What makes cinema fascinating, like with most other things in life is the choices it throws. Popcorn entertainment vs. realism, big star canvas vs. new comers in tailor made roles, Song and dance extravaganza vs. plot centric stories and so on. Though a lot of these debates and demarcations are slowly dying out, we all know that it is tough to fully root them out from our system.But what we also know is that once every while, off comes a movie which manages to totally park these things by the side and grip you with a simple, witty , heartwarming story and makes you think about the pleasant side of everything around you. ‘Azhagarsamiyin Kudhirai’ did this to me a year ago and I can confidently say now that ‘Naduvula Konjam Pakkatha Kaanom (NKPK)’ ( some pages are missing inthe middle ) manages to achieve that and much more.
Premkumar (Vijay Sethupathy), Baks (Bhagavathy), Balaji aka Bajji (Rajkumar), Saras (Vigneshwaran) with nothing much to do on an afternoon before Prem’s reception, decide to play a game of cricket. The game becomes very competitive as time passes by and at one point, Prem trips and falls while trying to grab a catch. His friends slowly realize that this fall has hurt Prem’s Medulla Oblongata (a part of the brain) and this has resulted in him forgetting everything that happened in the last few years. He also has short term memory loss and keeps forgetting thing after a few minutes. With the Doctor telling them that he can regain memory any time now, the rest of the movie is about how the 3 friends manage the situation and try to tide through Prem’s reception and wedding.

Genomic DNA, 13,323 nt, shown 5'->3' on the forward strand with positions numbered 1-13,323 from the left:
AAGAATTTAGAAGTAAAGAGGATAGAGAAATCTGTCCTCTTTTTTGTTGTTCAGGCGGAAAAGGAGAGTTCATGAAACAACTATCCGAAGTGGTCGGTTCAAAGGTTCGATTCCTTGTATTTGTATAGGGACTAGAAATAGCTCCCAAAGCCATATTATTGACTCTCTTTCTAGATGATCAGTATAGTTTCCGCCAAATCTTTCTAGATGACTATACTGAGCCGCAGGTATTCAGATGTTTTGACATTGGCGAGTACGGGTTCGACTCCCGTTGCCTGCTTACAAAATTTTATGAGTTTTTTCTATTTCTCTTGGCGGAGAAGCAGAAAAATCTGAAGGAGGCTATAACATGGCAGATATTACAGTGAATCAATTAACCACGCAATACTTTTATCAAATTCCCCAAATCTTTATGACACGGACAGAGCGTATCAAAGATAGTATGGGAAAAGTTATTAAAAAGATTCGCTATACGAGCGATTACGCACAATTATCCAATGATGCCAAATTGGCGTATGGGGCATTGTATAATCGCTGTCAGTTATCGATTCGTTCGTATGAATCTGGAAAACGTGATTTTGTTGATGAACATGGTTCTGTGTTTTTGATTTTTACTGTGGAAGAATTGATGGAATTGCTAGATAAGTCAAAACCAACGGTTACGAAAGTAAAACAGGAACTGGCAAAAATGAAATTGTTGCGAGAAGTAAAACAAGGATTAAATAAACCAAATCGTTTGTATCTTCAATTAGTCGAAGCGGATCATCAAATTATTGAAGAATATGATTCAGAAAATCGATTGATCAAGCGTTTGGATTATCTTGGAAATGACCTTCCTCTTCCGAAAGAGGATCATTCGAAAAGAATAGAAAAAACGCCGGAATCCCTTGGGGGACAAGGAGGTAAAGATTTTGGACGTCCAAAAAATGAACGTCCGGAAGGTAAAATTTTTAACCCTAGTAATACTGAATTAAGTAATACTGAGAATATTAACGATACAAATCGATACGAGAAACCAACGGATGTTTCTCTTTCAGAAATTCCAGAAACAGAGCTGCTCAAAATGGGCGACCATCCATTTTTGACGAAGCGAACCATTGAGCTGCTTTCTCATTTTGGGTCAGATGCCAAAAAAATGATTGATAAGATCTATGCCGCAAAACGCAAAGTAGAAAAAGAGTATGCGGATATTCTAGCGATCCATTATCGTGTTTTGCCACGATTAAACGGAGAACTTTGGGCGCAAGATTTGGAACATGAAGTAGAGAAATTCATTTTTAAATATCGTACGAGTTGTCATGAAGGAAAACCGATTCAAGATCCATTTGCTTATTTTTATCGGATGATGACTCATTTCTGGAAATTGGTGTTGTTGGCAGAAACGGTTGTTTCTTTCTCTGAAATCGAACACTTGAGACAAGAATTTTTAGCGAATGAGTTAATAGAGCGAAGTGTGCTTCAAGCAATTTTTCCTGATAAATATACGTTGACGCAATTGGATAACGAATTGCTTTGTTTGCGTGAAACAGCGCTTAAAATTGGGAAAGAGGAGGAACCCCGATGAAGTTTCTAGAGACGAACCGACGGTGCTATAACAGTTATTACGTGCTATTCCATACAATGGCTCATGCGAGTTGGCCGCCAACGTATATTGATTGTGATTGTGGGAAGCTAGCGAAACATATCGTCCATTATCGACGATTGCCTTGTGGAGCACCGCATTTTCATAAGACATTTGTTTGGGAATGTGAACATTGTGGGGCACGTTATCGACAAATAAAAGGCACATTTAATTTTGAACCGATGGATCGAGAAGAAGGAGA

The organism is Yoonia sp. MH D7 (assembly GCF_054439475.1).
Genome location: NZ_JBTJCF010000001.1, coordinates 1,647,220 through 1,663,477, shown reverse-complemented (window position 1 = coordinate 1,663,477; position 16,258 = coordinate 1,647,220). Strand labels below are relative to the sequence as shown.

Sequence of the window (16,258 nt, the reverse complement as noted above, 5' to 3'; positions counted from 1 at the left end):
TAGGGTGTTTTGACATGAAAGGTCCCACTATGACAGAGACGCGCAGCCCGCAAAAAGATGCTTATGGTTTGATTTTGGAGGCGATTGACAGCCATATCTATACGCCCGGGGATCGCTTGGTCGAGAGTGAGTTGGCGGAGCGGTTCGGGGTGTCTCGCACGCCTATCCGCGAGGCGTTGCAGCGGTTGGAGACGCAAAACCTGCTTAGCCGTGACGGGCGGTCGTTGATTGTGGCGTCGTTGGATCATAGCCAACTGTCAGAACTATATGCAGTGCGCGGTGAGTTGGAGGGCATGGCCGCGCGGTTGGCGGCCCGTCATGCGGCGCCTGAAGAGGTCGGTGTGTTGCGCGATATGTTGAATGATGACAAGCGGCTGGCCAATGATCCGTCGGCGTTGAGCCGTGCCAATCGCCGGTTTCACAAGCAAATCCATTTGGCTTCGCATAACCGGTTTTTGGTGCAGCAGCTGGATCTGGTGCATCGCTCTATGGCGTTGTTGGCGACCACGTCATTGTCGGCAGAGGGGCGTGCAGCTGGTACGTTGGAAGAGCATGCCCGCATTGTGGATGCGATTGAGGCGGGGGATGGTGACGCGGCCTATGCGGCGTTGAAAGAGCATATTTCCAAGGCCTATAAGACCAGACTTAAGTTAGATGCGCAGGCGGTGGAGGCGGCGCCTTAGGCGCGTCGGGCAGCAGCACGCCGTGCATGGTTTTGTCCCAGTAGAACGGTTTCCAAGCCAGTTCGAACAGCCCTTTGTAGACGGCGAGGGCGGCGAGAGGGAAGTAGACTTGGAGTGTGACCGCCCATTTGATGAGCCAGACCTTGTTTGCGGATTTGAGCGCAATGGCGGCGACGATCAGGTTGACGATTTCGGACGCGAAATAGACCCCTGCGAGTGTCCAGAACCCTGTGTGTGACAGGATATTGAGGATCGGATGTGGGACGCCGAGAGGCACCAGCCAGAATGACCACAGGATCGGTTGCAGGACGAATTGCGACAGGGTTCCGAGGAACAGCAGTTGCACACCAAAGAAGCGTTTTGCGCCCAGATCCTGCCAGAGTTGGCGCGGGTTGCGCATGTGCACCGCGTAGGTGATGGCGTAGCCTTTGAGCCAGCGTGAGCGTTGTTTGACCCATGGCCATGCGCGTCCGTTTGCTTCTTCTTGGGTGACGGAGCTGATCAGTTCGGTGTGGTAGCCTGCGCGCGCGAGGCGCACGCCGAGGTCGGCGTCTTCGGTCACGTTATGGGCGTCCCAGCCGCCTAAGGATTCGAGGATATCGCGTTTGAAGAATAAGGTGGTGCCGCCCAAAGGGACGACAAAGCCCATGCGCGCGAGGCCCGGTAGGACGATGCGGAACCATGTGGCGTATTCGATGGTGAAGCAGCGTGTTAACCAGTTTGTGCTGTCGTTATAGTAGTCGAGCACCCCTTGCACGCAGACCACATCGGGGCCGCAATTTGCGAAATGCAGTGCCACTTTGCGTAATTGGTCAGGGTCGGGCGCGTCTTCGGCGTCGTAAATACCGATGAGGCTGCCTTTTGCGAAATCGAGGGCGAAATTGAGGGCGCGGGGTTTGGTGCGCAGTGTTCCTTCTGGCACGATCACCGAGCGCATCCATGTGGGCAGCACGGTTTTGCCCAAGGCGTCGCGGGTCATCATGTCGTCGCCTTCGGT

What makes the movie click, in spite of a very simple and probably even a very predictable premise is the simplicity of the movie and the spontaneous humour which is continuously created by the lead cast. There is no shortage of standout scenes and moments in the film. Some of the best in the humour department are Baks’s scaring the crap out of Bajji in the hospital, the brilliant scene where they create an office atmosphere on phone from a hospital, the rollicking scene in the saloon and of course the most important reception sequence. Subtle humour too is always around as an undercurrent, especially in things like mocking arguments with relatives or taking a dig at bombastic punch dialogues on love or jealousy in grabbing a friend’s mind share. The few sentimental sequences such as the ones where the friends get scared about Prem’s future or Saras getting speechless at how much Prem values his friendship, make a very good impact because of their crisp nature and smart placement.